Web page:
As serious lovers of travel photography, we’re well aware of the many talented 500px community members who are lucky enough to live in and explore amazing places around the world. After all, if you can’t visit these destinations yourself, the next best thing is to browse through incredible images that will stir your wanderlust. One of our favorite travelers of the moment is Johannes Hulsch, who is boldly and brilliantly shooting some of the most beautiful and iconic nature-laden spots in Europe in new and non-traditional ways. Because his profile is already a must-follow on 500px, we also recently asked him to take over our Instagram feed for a week and do an exclusive interview with us.

Read on to get to know this Leipzig-based photographer and his personal visual style better, as he shares his best photo and post-processing tips, gear recommendations, his favorite places to shoot, and the striking stories behind some of his most popular photos!

Crossing bridges by Johannes Hulsch on

How did you discover photography?
My father bought an old Canon DSLR on eBay to take some family photos. I tried it out, and my passion for photography immediately grew fast.

Deep Purple. by Johannes Hulsch on

How would you describe your photography style?
I really like to capture the nature around us in a mystical and moody look. I like to go out shooting during sunrise and sunset, because I don’t like the harsh light during the day. I really like the atmosphere during the golden and blue hours very much.

Lost in Wallis by Johannes Hulsch on

Where do you find inspiration?
I’ve always been inspired by the force of nature during the different seasons. Oftentimes, it’s hard to capture this, but I really enjoy visiting to the same places during the different seasons of the year. These places could look completely different throughout the year.

Overlooking the mountains by Johannes Hulsch on

What are the challenges you’ve faced with your work?
One challenge for me is to get up very early—even in the summer,—to catch the sunrise and the golden hour. I always remember that the photos I take will be worth it, no matter how tired I am. Finding locations that not many have been to before is another challenge. I spend a lot of time doing my location scouting on the Internet, but I also like to get my stuff packed and drive into the blue. Sometimes, I come back without any good photos. Oftentimes, I’ll come back with an SD card full of new, awesome places to show the people. In the beginning of my career, it was hard to finance all my gear, but I don’t take care too much about these physical things. You could even take great photos on your iPhone! You don’t have to own the most expensive, full-frame DSLR. It’s not the camera who takes the picture—it’s you.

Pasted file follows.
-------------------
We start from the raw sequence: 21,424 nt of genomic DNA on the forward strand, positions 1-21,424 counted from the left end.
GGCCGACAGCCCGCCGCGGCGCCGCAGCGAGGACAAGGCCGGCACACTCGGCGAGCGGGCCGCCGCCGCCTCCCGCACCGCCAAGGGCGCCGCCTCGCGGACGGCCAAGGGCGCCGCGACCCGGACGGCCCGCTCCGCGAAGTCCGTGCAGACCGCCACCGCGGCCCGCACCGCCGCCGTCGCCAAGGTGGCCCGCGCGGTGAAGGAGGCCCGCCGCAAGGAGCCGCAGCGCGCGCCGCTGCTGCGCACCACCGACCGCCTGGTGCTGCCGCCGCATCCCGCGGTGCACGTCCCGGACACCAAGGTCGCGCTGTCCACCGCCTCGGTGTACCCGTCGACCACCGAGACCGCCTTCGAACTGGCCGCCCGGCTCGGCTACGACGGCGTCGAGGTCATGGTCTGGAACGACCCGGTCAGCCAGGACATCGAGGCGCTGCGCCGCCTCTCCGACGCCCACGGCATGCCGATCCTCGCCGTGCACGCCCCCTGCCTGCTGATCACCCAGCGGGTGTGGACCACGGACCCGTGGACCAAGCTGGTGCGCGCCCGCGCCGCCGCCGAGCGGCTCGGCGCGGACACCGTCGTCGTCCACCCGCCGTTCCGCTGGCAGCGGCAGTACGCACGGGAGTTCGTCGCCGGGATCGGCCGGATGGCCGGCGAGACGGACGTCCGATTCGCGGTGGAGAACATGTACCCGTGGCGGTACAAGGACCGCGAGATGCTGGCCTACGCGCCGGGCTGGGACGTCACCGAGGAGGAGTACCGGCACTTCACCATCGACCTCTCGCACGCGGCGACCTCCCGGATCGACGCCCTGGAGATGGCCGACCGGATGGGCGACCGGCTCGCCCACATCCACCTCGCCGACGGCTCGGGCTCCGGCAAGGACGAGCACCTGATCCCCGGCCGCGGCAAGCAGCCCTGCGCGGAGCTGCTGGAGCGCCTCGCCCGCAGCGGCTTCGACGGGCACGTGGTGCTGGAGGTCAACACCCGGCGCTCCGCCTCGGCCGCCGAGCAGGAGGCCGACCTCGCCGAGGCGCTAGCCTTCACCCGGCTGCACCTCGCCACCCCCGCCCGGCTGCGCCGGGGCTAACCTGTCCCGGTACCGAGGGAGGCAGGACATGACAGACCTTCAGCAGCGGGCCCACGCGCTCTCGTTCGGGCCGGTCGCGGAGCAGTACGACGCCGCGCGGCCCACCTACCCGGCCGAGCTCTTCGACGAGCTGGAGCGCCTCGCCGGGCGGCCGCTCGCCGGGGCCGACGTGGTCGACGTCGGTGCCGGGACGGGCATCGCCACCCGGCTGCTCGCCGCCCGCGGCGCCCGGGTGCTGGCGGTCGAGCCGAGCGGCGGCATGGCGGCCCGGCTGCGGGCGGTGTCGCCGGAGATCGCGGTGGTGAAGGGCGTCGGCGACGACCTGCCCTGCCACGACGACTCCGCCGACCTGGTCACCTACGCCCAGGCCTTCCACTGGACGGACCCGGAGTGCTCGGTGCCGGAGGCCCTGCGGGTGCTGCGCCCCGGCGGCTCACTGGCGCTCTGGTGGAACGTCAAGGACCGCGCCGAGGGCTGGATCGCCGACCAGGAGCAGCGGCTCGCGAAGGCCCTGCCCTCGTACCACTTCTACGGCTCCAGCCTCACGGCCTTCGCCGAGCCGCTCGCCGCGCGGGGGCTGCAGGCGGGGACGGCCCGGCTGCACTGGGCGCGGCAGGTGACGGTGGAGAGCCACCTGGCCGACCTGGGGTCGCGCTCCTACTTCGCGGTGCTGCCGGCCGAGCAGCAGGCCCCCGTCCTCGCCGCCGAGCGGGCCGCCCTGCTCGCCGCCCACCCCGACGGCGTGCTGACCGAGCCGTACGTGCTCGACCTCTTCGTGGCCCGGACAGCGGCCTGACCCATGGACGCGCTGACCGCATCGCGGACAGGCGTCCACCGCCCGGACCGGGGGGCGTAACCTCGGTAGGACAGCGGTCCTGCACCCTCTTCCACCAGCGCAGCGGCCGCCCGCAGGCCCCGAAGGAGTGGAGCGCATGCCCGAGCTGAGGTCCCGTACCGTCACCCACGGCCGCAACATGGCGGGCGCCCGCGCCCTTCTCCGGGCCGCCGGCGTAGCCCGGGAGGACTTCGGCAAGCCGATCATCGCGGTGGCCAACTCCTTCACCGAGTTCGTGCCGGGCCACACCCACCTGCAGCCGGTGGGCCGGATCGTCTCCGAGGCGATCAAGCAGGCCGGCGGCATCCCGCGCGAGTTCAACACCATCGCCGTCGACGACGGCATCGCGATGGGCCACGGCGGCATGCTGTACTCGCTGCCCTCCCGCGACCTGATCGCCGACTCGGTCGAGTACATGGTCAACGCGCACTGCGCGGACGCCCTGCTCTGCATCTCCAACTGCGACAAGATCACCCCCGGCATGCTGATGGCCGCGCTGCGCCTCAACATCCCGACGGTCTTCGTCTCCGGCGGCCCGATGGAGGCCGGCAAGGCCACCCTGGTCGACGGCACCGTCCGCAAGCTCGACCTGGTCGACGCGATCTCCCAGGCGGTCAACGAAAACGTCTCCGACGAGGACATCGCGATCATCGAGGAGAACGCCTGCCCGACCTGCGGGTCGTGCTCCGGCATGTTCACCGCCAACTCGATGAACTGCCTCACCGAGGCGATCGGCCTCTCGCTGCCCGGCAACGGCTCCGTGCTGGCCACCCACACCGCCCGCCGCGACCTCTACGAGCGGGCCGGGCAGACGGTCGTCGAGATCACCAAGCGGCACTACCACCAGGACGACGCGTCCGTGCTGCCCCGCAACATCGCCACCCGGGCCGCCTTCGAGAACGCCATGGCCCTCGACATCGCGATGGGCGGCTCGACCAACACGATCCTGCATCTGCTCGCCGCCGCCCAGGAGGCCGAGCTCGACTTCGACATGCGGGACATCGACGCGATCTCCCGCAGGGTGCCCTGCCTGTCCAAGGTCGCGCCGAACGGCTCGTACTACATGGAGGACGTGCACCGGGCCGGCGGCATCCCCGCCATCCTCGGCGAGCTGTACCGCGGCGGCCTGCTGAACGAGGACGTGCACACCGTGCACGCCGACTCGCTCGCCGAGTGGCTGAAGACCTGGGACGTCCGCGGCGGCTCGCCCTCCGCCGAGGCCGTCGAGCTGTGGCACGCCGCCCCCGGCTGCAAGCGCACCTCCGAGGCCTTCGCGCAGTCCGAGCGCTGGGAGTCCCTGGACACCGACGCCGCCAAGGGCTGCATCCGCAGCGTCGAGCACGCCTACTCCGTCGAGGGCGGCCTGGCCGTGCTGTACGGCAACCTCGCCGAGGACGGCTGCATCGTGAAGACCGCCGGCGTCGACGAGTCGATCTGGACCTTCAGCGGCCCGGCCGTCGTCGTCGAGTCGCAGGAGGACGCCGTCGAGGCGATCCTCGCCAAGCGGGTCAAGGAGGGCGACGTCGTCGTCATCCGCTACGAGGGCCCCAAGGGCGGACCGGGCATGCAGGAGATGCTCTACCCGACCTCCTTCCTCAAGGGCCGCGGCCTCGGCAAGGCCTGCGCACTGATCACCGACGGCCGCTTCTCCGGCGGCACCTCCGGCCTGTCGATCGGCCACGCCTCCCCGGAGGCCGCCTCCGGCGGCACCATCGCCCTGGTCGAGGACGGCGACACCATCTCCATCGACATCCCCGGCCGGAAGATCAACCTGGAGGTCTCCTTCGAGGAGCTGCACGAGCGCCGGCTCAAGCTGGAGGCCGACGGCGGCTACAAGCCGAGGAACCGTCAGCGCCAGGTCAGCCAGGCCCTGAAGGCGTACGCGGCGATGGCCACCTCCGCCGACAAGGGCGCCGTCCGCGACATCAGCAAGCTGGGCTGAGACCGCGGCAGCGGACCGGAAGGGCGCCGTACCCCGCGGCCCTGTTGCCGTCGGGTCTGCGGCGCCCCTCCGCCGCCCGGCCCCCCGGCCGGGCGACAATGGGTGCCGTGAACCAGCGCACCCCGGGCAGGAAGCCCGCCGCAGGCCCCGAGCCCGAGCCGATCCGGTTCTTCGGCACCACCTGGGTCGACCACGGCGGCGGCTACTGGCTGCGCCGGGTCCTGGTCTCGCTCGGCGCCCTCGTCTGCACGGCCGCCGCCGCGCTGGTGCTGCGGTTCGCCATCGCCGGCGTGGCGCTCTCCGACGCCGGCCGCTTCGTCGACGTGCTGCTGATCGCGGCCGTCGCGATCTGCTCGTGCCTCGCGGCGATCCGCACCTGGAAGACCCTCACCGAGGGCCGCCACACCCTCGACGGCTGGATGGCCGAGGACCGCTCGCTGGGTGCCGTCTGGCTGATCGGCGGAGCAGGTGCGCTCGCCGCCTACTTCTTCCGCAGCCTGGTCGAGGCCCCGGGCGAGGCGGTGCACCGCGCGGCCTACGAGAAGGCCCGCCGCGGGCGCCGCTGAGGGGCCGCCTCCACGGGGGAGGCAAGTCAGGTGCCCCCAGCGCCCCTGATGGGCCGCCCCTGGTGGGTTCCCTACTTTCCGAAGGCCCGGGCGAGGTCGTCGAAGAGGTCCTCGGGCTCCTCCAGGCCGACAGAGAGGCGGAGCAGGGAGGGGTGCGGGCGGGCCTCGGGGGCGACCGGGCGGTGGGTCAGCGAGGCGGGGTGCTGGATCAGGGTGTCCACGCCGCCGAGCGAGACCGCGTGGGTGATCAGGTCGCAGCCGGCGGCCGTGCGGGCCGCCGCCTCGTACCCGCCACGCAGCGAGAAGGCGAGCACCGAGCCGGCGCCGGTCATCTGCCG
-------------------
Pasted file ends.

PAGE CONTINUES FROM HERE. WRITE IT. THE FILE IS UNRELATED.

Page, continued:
Ripples by Johannes Hulsch on

What are some of your favorite places to shoot?
I really like to shoot in the Ore Mountains, where my parents live. It’s an unexplored and underrepresented place, but it has so much to offer, like tiny lakes, big fields, and deep forests. It’s also a historical place, because it was a famous mining area until the 20th Century. So I love to make this place a little bit tastier for my followers. I also like the “classic” places every landscape photographer go to shoot like the Dolomites, the Swiss Alps, and the Norwegian fjords, because these places always look amazing, and it’s really hard to get a bad photo there.

Birds whispering by Johannes Hulsch on

You have a lot of followers across the different social channels. What’s the secret to your social media success?
I think it’s all about continuity and communicating with the people who follow you. First I concentrate on one channel. In my case, it was Instagram, but I feel that it is becoming more and more like Facebook. So I tried out a lot of other platforms, like 500px, Tumblr, or Viewbug. And I have to say, that every platform has its advantages and disadvantages, so I place some work into every single one. Together, all these different channels complement each other, and this mix creates the perfect way to show off my work to my followers.

On my way to explore. by Johannes Hulsch on

What can we find in your camera bag?
I shoot with a Canon 5D Mark III as my main body. My lenses are the 16-35mm super wide angle, the 50mm 1.4 as my fixed focus lens, and the 28-300mm for the telezoom shots. In the near future, my plan is to buy a Sigma 35mm 1.4, so i have a second lens with a high open aperture to create more bokeh effects. My tripod is the Sirui T-005X Traveler light. I also use several filters from HAIDA for my long exposure photos. For behind the scenes and quick snapshots, I always have my iPhone in my pocket.

After the rain comes the sun. by Johannes Hulsch on

What is your post-processing workflow like? 
I do most of my post-processing on Lightroom on my Mac, and Snapseed on my phone. In Lightroom, I use the VSCO Film presets, mostly from Pack Six. After choosing the right filter, I make little tweaks to make the photo look more natural, like lighten up the dark parts, put a little bit more contrast in, and a add little vignette. After editing in Lightroom, I transfer the photos to my phone via Airdrop and open Snapseed. Here, I adjust the brightness, contrast, and sharpness to make the photo look good on a smaller display like an iPhone.